MGTOW and Kant Walk Into a Bar...

Consolidating Consent Culture


As a movement, “consent culture” aims to reorganize our approach to sexuality to focus on consent, as a reaction to a “rape culture” which normalizes sexualized violence. Through proximity to socially engaged art practices and activisms, I have noticed an upsurgence in the useage of these terms. I see the value in challenging normative attitudes that correlate with sexualized violence and I believe this to be a noble pursuit, albeit one that is lacking a comprehensive framework. An internet search of the term “consent culture” yields flimsy results; the first number of results are sprinkled with catch-phrases but seriously lack depth and most practical content is behind paywalls.  One can book workshops and consultations on how to promote a culture of consent, yet it remains a pragmatic movement that is without much in terms of theoretical backing.

Proponents of consent culture rail against parts of a culture that are deemed to support sexual violence. In Nova Scotia, we recently experienced public outrage to an expression of rape culture, when in March 2017, Judge Gregory Lenehan found taxi driver Bassam Al-Rawi not guilty of sexual assault following a two-day trial in Halifax provincial court. The incident took place in May 2015, when a police officer found a 26-year-old woman in the back of Al-Rawi's taxi. She was unconscious,  naked from the chest down and had a concentration of 244 milligrams of alcohol in 100 millilitres of blood (Harper). All the evidence presented in the trail illustrates a damning scene. However, In his ruling, Judge Lenehan said, "In testimony, [the woman] could not provide any information, any details on whether she agreed to be naked in the taxi or initiated any sexual activity. The Crown failed to produce any evidence of lack of consent at any time." (The Canadian  Press) This case sparked activists to protest and demand that Judge Lenehan be formally investigated and ultimately removed from the bench for rulings that were deemed to be immoral articulations of rape culture.

This case illustrates a deep fissure within the politics of consent, which is partially due to consent operating as a black and white function for the sake of legal definitions. I see this line of reasoning being extended to consent culture. Simplifying the complex set of values that lead to rape culture through a binary subversion via consent culture is an incomplete analysis. We need to consider consent as the complex issue it is, while doing away with the understanding of sexual consent through the logic of “yes means yes” and “no means no”. I argue here that consent must become a more nuanced, morally grounded system. I want to propose that a Kantian approach to the topic of sexual consent can offer an effective framework for not only dealing with the pragmatic aspects of consent but also a proactive undertaking toward a healthier relationship to consent.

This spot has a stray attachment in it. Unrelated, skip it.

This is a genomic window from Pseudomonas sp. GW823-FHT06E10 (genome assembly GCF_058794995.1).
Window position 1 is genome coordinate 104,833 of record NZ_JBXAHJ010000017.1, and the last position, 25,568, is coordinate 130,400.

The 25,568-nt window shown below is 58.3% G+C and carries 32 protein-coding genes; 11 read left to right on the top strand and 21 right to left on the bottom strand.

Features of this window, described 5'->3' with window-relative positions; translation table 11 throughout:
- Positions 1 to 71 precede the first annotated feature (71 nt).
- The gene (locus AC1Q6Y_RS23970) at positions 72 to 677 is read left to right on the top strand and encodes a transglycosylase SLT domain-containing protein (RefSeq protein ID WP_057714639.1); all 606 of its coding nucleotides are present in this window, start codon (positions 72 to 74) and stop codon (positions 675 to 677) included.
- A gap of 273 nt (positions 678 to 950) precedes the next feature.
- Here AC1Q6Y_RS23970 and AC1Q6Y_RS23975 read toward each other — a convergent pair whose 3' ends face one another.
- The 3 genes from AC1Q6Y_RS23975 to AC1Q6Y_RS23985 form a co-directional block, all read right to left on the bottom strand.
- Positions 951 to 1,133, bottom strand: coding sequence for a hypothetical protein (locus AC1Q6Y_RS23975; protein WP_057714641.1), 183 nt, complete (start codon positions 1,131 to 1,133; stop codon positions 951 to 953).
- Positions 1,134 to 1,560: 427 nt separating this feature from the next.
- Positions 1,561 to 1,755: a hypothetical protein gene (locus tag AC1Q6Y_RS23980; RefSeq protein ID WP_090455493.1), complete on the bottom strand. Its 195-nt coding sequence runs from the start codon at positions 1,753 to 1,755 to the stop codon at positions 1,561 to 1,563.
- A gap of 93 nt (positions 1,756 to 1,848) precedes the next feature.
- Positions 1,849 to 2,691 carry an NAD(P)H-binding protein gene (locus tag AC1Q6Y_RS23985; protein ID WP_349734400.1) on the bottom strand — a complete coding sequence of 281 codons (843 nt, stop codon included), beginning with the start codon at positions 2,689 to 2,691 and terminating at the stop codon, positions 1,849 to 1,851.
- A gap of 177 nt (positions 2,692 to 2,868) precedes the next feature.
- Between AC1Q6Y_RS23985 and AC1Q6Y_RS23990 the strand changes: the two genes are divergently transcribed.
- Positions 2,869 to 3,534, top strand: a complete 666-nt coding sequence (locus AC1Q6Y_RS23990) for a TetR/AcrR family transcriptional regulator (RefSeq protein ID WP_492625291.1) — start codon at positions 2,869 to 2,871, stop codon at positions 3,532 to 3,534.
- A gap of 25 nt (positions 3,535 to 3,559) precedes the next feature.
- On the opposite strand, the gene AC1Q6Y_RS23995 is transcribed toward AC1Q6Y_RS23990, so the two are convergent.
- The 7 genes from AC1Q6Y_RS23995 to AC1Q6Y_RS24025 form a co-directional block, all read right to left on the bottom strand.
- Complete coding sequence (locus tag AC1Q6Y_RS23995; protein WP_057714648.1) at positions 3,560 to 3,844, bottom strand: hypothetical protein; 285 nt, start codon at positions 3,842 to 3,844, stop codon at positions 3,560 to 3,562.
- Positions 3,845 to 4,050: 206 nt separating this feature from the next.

We must be able to effectively reason about these issues before we can ever hope to have institutional systems that competently deals with sexual violence. Barbara Herman contemplates this issue when she asks, “how can introducing an institution to protect to moral interests of sexual partners do other than preserve the essential social nature of those interests and the embedded relations of power and exploitation?” (Herman 70) Without theoretical insight, our legal system and the critics of it are prone to reproducing our social paradigms. This calls for deeper evaluation into the nature of these relations.  


Kant’s and Kantian Ethics

In the opening remarks to her essay “Could it be Worth Thinking About Kant on Sex and Marriage?” Barbara Herman says, “Kant’s views on sex, women, and marriage would best be forgotten by anyone who wanted to take Kant seriously. Or so I thought.” (Herman 53) For the sake of this text, it’s important here that I align with Herman when I distinguish Kant’s beliefs about sex from my own Kantian approach. The focus here will not be on Kant’s views of sexuality, some of which “are so extreme as to be ridiculous or abhorrent to all enlightened people.” (Wood 224) I will allude to, but not linger on, some highlights of his sexual morality expressed in the Metaphysics of Morals as well as his Lectures on Ethics. Kant concludes that “unnatural” sex acts such as non-reproductive sex, masturbation, non-monogamy, and homosexuality should be condemned and punishable as crimes. However, these intolerant views do not mean his insights on morality are to be done away with. In his book Kantian Ethics, Allan Wood remarks about Kant’s misgivings:

The correct stand for an ethical theory is whether it get things right at the level of basic principles and values, not whether it contains some magical property that protects us, in the application of the theory, from every perversion or abuse through the influence of tradition and prejudice or the infinite human ingenuity of rationalization. (12)

As a figure of the enlightenment, working towards humanity's emancipation from the chains of tradition, we can interpret Kant as both a luminary and a casualty to the very modes of thought he criticized. Like many other thinkers, we can only see this in Kant through retrospective analysis, and it is unproductive to reject his work wholesale based on his remarks that today we’d scoff at as repressive. A critical, yet generous view of Kant’s moral theory, such as the one advocated by Wood, allows us to extract the parts of his thought that are principle-based.